Karviná - Masarykovo náměstí u Zámku
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Fotografie panoramica de Richard Toman EXPERT Fotografiat 09:26, 18/09/2011 - Views loading...

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Karviná - Masarykovo náměstí u Zámku

The World > Europe > Czech Republic

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Imagini apropiate de Czech Republic

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A: Karviná - Socha T.J.G Masaryka na náměstí

de Richard Toman, la distanta de 10 metri

Karviná - Socha T.J.G Masaryka na náměstí

B: Noční Náměstí Karviná

de Richard Toman, la distanta de 20 metri

Noční Náměstí Karviná

C: Masarykovo namesti Karvina - Frystat

de Richard Toman, la distanta de 30 metri

Město Fryštát, t.j. historické jádro Karviné, bylo založeno v 1. polovině 14. století na mírném návrš...

Masarykovo namesti Karvina - Frystat

D: Karviná - Larischův Zámek

de Richard Toman, la distanta de 30 metri

Karviná - Larischův Zámek

E: Noční Náměstí Karviná 3

de Richard Toman, la distanta de 30 metri

Noční Náměstí Karviná 3

F: Masarykovo namesti Karvina - Frystat

de Richard Toman, la distanta de 30 metri

Město Fryštát, t.j. historické jádro Karviné, bylo založeno v 1. polovině 14. století na mírném návrš...

Masarykovo namesti Karvina - Frystat

G: Karviná - Fryštát Zámek

de Richard Toman, la distanta de 30 metri

Karviná - Fryštát Zámek

H: Karviná

de Richard Toman, la distanta de 40 metri

Karviná

I: Karviná - ul Svatováclavská

de Richard Toman, la distanta de 50 metri

Karviná - ul Svatováclavská

J: Karviná - Masarykovo náměstí u pošty

de Richard Toman, la distanta de 50 metri

Karviná - Masarykovo náměstí u pošty

Aceasta panorama a fost facuta in Czech Republic

Aceasta este un ansamblu a Czech Republic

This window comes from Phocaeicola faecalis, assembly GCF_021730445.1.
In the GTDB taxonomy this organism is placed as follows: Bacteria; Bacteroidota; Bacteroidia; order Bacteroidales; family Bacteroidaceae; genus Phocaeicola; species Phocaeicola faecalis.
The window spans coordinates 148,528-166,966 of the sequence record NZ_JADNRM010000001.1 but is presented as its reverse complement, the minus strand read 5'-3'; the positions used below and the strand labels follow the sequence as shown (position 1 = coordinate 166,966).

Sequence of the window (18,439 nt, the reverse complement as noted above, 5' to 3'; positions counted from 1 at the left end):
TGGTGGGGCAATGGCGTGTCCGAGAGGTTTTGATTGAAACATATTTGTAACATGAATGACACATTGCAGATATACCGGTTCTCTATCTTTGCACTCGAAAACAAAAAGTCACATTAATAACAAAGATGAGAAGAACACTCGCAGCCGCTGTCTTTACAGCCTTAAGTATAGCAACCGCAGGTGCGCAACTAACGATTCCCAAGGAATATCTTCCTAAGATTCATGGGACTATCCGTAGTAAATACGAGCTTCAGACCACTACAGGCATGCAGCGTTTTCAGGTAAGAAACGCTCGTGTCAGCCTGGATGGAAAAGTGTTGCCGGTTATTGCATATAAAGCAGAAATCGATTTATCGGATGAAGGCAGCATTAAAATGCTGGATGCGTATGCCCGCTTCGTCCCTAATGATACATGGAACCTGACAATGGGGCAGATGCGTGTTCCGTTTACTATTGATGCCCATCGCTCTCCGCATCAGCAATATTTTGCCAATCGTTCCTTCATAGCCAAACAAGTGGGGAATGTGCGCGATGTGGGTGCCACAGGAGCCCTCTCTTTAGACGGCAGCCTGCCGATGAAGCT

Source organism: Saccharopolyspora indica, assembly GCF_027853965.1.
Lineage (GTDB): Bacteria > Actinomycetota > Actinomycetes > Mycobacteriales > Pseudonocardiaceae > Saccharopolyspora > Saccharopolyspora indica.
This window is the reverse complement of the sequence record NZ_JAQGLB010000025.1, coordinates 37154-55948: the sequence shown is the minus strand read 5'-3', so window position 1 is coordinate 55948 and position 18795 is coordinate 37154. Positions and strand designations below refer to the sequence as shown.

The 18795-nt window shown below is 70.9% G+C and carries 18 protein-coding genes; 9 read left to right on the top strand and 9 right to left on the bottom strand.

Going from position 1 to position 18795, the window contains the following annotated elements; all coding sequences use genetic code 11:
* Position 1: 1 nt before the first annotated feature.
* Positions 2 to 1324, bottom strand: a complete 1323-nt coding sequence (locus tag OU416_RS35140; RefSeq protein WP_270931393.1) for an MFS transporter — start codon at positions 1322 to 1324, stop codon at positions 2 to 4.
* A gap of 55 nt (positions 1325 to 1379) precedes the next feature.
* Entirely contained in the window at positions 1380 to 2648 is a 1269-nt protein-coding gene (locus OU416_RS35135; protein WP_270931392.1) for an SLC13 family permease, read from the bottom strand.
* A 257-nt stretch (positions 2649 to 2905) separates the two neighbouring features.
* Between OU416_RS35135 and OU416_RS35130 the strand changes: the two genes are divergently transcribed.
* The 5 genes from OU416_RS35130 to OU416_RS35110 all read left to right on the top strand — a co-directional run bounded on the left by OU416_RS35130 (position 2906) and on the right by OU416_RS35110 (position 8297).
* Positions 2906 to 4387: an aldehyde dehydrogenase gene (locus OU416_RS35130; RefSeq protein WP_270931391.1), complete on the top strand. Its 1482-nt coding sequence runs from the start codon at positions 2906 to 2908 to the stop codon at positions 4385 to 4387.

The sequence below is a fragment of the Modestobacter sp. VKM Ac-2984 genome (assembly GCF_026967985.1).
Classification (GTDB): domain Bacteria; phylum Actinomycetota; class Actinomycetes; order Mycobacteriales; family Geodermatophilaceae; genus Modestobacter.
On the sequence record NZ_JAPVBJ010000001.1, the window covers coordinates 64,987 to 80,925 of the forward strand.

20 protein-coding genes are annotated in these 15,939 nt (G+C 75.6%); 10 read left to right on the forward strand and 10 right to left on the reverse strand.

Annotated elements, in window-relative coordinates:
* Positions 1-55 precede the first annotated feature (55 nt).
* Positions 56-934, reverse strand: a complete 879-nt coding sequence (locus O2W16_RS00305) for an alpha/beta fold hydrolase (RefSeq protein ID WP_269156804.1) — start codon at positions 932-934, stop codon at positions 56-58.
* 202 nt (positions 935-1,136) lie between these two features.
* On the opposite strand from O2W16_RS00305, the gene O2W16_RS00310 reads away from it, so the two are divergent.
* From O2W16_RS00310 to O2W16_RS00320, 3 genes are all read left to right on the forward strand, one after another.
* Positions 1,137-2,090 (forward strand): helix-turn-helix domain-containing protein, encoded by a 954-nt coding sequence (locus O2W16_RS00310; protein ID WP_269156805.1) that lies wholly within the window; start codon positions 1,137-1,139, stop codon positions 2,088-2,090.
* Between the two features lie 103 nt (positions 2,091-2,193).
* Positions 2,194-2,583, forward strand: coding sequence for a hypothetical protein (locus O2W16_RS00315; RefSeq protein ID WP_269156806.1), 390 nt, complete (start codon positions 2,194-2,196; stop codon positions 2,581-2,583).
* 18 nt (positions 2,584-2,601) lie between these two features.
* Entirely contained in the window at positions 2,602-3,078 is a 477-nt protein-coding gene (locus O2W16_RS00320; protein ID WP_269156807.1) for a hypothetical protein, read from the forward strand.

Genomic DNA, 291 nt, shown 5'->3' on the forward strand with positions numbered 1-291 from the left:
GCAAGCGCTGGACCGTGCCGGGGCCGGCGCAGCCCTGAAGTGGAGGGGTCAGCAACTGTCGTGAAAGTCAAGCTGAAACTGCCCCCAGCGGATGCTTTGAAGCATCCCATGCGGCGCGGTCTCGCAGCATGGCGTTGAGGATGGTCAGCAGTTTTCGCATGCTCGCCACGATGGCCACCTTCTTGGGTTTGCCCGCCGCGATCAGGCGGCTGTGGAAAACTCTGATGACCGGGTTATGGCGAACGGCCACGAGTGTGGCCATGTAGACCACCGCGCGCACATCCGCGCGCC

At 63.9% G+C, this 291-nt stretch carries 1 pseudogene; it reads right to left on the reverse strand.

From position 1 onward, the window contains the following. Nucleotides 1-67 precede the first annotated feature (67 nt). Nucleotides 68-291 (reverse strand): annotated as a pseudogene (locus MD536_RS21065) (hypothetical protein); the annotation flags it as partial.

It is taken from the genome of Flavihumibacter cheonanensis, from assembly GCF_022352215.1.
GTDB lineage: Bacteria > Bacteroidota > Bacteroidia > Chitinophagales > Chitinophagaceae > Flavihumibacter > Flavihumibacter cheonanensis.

The Czech Republic is a cool little landlocked country south of Germany and Poland, with a national addiction to pork and beer. Potatos, cabbage, and dumplings are close behind them, and they also have this great bar food called "utopenec." It means "a drowned man," it's pickled sausage with onions, perfect with some dark wheat bread and beer. The Czech bread is legendary, like a meal all by itself.

Czechoslovakia first became a sovereign state in 1918 when it declared independence from the Austro-Hungarian Empire. The state of Czechoslovakia lasted until the "Velvet Divorce" of 1993, which created Slovakia and the Czech Republic.

It was occupied by Germany in WWII but escaped major damage, unlike most other European cities. The nation's capital, Prague, retains some of Europe's most beautiful Baroque architecture as well as one of the largest medieval castle complexes still standing. The President of the Czech Republic has his offices in the Prague Castle even today.

There was a coup d'etat in 1948 and Czechoslovakia fell under Soviet rule. For fifty years Czechoslovakia was a Socialist state under the USSR, subject to censorship, forced atheism and even the arrest of jazz musicians!

In 1989, communist police violently squashed a pro-democracy demonstration and pissed everybody off so bad that a revolution erupted over it, finally ending the Communist rule.

The next twenty years saw rapid economic growth and westernization. Today in Prague you can eat at McDonald's or KFC, shop for snowboarding boots and go see a punk rock show.

The Czech Republic took over the presidency of the European Union in January 2009. This instantly created lots of political drama because the President of the Czech Republic, Vaclav Klaus, is a renowned Euroskeptic.

We anxiously await the outcome of "President Klaus vs. the Lisbon Treaty", a world heavywieght fight sceduled for spring 2009.

Text by Steve Smith.

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